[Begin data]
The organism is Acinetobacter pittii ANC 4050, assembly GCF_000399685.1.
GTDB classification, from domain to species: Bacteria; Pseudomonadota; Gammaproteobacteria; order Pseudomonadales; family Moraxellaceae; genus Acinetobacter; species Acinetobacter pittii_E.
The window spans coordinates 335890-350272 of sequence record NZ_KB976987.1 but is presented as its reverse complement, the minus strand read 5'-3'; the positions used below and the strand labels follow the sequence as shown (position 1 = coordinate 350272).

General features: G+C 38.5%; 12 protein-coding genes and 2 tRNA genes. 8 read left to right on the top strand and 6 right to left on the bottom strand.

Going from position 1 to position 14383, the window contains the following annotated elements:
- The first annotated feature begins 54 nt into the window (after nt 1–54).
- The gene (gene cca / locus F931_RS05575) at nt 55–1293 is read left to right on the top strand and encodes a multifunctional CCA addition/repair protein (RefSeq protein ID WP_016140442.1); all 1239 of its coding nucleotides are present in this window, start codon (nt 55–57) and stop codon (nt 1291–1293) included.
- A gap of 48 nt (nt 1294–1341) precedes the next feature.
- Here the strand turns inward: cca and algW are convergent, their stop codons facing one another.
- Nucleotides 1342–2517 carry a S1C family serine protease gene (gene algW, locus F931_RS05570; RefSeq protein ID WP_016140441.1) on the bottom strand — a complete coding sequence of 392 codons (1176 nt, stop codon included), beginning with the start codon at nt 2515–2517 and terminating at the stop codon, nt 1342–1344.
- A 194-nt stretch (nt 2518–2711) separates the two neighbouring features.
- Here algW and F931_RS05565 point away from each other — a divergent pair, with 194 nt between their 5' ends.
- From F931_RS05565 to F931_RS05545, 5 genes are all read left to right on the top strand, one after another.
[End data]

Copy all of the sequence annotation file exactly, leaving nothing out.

The organism is Acinetobacter pittii ANC 4050, assembly GCF_000399685.1.
GTDB classification, from domain to species: Bacteria; Pseudomonadota; Gammaproteobacteria; order Pseudomonadales; family Moraxellaceae; genus Acinetobacter; species Acinetobacter pittii_E.
The window spans coordinates 335890-350272 of sequence record NZ_KB976987.1 but is presented as its reverse complement, the minus strand read 5'-3'; the positions used below and the strand labels follow the sequence as shown (position 1 = coordinate 350272).

General features: G+C 38.5%; 12 protein-coding genes and 2 tRNA genes. 8 read left to right on the top strand and 6 right to left on the bottom strand.

Going from position 1 to position 14383, the window contains the following annotated elements:
- The first annotated feature begins 54 nt into the window (after nt 1–54).
- The gene (gene cca / locus F931_RS05575) at nt 55–1293 is read left to right on the top strand and encodes a multifunctional CCA addition/repair protein (RefSeq protein ID WP_016140442.1); all 1239 of its coding nucleotides are present in this window, start codon (nt 55–57) and stop codon (nt 1291–1293) included.
- A gap of 48 nt (nt 1294–1341) precedes the next feature.
- Here the strand turns inward: cca and algW are convergent, their stop codons facing one another.
- Nucleotides 1342–2517 carry a S1C family serine protease gene (gene algW, locus F931_RS05570; RefSeq protein ID WP_016140441.1) on the bottom strand — a complete coding sequence of 392 codons (1176 nt, stop codon included), beginning with the start codon at nt 2515–2517 and terminating at the stop codon, nt 1342–1344.
- A 194-nt stretch (nt 2518–2711) separates the two neighbouring features.
- Here algW and F931_RS05565 point away from each other — a divergent pair, with 194 nt between their 5' ends.
- From F931_RS05565 to F931_RS05545, 5 genes are all read left to right on the top strand, one after another.